The second half started slowly for both teams, then an onslaught of stellar plays from St. Pius’ star quarterback, including a 14-yard run for a touchdown, sparked the Panthers. A Lion fumble resulted in yet another touchdown for St. Pius. The lead grew from a doable five points to a mountain of 18, 23-41. By the final two minutes of the third quarter, things were looking pretty grim for the Lions.

The Dark-Alley Mentality

Through the long days of interminable practice, the struggle of losing the first game of the season, injuries and more, the Lions were brought together, and a mindset was ingrained in each player: the dark-alley mentality.

Coach Cunningham said, “Imagine you’re walking downtown, and you’ve got to pass through a shady alleyway. You know there are bad things and people waiting for you there. Who are you going to take with you when you have to walk through it?” That was the mentality.

The players knew that they had each other, and they would face this adversity head on, as a team.

When the scoreboard showed an 18-point deficit, and the possibility of a State Championship win seemed to be out of reach, the Lions were ready. Each player knew that, in this dark alley, his teammates had his back, and that they would emerge from the darkness.

“We never got to a point where we thought it couldn’t be done. We believed in our plan and each other,” said Defensive Coordinator Chris Jones.

Green said, “When we were down I knew that God had a plan for me, the team, and the game. I told my guys exactly what I told myself at the beginning of the game, ‘It’s a football game. Let’s go out there and just play PCA football.’”

On the next drive, a short pass and then an incomplete pass brought the Lions to a third down at the St. Pius 26-yard line. It all came down to Junior running back Josh Cunningham.

The Coach’s Son

photo by Tyler Wright
Junior Josh Cunningham escapes the defense for a 26-yard run and a score for the Lions.

Josh, the coach’s son, has lived and breathed football since birth. He thoroughly knew the high of winning and disappointment of losing a State Championship.

Josh said, “To have my dad on the field with me is a very special experience. Every time I play on that field, I play for him.”

Coach Cunningham said, “What makes having Josh on the team for a State game so special is everything we go through together during the journey to that game. It’s so much time and a lot of work, but as a father and a coach, I couldn’t be prouder of a son or a player than I am of Josh.”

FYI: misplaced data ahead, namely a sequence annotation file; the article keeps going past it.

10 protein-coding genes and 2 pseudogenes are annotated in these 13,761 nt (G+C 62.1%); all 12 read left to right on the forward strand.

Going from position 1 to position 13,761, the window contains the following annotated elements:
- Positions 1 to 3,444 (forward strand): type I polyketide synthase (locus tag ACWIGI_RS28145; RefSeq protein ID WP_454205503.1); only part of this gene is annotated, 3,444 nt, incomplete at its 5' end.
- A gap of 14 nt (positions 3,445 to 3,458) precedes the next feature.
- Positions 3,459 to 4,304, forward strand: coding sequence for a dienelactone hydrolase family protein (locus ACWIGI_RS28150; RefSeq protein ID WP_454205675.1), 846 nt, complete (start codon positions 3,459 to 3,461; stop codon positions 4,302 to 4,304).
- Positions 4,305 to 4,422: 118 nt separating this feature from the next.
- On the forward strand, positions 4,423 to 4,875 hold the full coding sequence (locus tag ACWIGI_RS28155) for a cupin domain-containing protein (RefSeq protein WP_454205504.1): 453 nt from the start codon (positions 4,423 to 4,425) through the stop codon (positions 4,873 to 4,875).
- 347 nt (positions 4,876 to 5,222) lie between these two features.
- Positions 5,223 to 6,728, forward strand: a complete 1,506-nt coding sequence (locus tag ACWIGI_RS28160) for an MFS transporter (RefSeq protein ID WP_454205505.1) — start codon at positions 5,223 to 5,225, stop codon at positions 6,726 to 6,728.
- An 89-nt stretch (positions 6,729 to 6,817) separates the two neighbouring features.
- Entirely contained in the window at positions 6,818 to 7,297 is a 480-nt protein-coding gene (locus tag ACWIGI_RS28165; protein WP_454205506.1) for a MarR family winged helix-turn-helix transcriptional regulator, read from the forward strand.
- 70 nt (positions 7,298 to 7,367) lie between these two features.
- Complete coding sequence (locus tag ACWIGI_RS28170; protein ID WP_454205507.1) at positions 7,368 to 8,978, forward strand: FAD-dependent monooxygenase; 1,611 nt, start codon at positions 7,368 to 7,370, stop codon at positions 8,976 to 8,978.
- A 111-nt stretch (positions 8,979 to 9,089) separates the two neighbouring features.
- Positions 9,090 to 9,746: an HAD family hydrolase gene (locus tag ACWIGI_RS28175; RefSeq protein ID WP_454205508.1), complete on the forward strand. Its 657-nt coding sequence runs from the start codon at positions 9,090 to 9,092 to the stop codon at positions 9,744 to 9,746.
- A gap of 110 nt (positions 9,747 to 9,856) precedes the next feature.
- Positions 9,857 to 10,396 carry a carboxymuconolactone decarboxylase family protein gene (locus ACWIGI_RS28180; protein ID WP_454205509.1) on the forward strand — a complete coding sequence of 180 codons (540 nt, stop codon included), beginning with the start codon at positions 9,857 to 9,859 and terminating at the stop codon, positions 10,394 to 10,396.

No other player could have been more prepared for the play at hand. Josh said, “We were close, and I was thinking that we really need this touchdown. I told myself to run as hard as I could to the end zone, because I knew how important that moment was for the team.”

Breathe in, breathe out. Focus. He ran through the play one last time in his mind, just to be sure he got it right. The quarterback called for the snap, and the play began with the Lions looking for that break that would give them a chance at redemption.

Josh took the ball, and for a split second saw his opening on the field and went for it, running 26 yards for the much-needed touchdown to start the comeback, 30-41. The Lions would not be intimidated.


photo by Tyler Wright
As time ticks away, Junior David Martin strips the ball from St. Pius giving possession back to the Lions.

In those final 17 minutes, the Lions defense smothered St. Pius. Senior defensive end Pierce DeVaughn made a critical sack, forcing the punt that would lead to the winning touchdown.

“I was thinking about all the work we had put in as a team, and that we deserved to win. I knew that since it was third and long, I needed to make a play happen,” said DeVaughn.

Blindsided by the Lions, in their final four possessions St. Pius punted twice, fumbled and missed a field goal. They only made it past midfield once and were tackled for a loss twice.